Miners' body FIMI on Wednesday asked the government to protect the rights of existing concessionaires by not tweaking or removing a particular section of the mining act which guarantees seamless transition for existing mineral concession holders to the mining stage.
A concessionaire is the holder of a concession, especially for the use of land or commercial premises or for trading rights.
The industry said the existing Reconnaissance Permit (RP) and Prospecting License (PL) holders have invested huge resources and long years to undertake risky exploration activities.
"...government intends to do away with Section 10A(2)(b) of the MMDR Act, 1957 wherein existing concessionaires (RP/PL holders) have already been guaranteed seamless transition to the mining stage.
"We wish to submit that these existing RP/PL holders have invested huge resources and long years to undertake risky exploration activities and have helped India to discover valuable mineral deposits," Federation of Indian Mineral Industries (FIMI) said in a letter to Prime Minister Narendra Modi.
There are three kinds of mineral concessions -- Reconnaissance Permit, Prospecting License and Mining Lease.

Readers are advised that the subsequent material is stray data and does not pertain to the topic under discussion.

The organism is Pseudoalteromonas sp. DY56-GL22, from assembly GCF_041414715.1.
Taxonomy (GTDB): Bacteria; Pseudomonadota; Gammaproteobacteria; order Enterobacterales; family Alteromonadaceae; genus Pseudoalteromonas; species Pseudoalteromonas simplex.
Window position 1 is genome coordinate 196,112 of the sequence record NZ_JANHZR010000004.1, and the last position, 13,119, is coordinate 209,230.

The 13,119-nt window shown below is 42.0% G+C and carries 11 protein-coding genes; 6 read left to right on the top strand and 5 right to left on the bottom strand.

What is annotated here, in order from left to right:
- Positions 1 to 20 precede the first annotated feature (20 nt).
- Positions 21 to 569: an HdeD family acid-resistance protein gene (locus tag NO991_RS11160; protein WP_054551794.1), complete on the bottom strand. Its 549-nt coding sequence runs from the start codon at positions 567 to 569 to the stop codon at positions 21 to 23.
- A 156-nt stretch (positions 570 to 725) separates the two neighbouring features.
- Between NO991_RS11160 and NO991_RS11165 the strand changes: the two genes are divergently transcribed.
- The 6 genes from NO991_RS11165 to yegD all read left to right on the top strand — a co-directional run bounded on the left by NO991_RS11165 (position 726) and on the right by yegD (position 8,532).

Reconnaissance permit is granted for preliminary prospecting of a mineral through regional, aerial, geophysical or geochemical surveys and geological mapping.
Prospecting license is granted for undertaking operations for the purpose of exploring, locating or proving mineral deposit. A prospecting license holder has preferential right to obtain mining lease in the area concerned.
A mining lease is granted for undertaking operations for winning any mineral.
Acknowledging the valuable contribution of the RP/PL holders to the country, the government had introduced the particular section in 2015 to guarantee these concessionaries the right to mine the deposit if they satisfy certain conditions, thereby creating vested rights with such concession holders, FIMI said.
Unfortunately, even after five years, a large number of such RP/PL holder have yet to be granted their rights under the said section.
The industry body further said that if the cases saved under the said section are cancelled and put up for auction, it will mean that the Centre has faltered on its Act and will lead to irreparable loss of investor confidence in the country's mineral sector apart from multiple litigations in courts.
It will also send a wrong signal to both domestic and international investors about certainty in India's mineral policy.
"We, therefore, seek your kind intervention to ensure policy certainty and security of existing vested rights under Section 10A(2)(b) which would go a long way in restoring the investors' confidence in the Indian mineral sector.
"In view of the above, we request you... to ensure/protect the rights of existing concessionaires by not removing or tweaking Section 10A(2)(b) and in fact bring in provisions where existing concessionaires covered under Section 10A(2)(b) are immediately granted mining rights seamlessly," the letter said.
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